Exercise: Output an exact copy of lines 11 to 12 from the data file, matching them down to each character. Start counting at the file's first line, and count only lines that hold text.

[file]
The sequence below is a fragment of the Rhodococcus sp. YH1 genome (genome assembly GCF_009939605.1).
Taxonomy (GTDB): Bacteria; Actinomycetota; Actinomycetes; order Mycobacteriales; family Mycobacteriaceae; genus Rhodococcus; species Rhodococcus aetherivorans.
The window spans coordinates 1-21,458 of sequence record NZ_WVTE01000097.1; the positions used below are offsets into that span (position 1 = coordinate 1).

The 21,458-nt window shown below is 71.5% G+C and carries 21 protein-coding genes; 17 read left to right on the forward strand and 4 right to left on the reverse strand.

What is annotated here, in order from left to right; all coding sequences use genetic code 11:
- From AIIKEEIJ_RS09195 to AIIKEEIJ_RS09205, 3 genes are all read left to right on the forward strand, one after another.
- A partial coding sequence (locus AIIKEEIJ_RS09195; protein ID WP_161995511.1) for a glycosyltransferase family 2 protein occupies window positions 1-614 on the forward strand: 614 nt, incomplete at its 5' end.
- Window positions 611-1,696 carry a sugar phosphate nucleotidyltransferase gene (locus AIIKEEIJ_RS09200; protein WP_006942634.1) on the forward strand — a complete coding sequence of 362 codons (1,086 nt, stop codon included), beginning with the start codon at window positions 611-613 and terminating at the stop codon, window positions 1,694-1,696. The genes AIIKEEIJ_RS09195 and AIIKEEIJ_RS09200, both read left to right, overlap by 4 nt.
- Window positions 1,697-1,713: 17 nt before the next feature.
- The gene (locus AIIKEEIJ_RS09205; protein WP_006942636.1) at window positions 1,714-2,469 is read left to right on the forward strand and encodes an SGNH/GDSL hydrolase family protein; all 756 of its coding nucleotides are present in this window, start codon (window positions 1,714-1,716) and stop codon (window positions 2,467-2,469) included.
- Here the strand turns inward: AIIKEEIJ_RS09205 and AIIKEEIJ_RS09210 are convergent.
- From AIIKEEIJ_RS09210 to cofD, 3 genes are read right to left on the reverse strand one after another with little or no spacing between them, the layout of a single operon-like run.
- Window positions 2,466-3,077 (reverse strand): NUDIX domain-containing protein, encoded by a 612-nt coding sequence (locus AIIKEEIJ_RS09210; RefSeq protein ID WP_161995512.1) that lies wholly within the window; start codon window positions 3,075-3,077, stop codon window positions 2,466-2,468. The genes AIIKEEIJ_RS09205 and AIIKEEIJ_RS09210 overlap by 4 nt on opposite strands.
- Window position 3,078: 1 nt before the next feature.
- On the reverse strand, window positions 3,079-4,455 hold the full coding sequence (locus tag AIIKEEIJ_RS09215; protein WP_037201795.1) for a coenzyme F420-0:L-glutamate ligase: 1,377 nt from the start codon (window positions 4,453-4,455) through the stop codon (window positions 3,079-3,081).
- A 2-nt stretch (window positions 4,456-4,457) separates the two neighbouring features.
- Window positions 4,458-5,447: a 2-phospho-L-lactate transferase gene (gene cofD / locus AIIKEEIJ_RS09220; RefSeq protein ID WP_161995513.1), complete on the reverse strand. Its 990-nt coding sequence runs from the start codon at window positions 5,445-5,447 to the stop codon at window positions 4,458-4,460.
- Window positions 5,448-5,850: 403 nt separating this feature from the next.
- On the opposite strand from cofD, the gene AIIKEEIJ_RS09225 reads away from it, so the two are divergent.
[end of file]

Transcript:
- Here the strand turns inward: AIIKEEIJ_RS09205 and AIIKEEIJ_RS09210 are convergent.
- From AIIKEEIJ_RS09210 to cofD, 3 genes are read right to left on the reverse strand one after another with little or no spacing between them, the layout of a single operon-like run.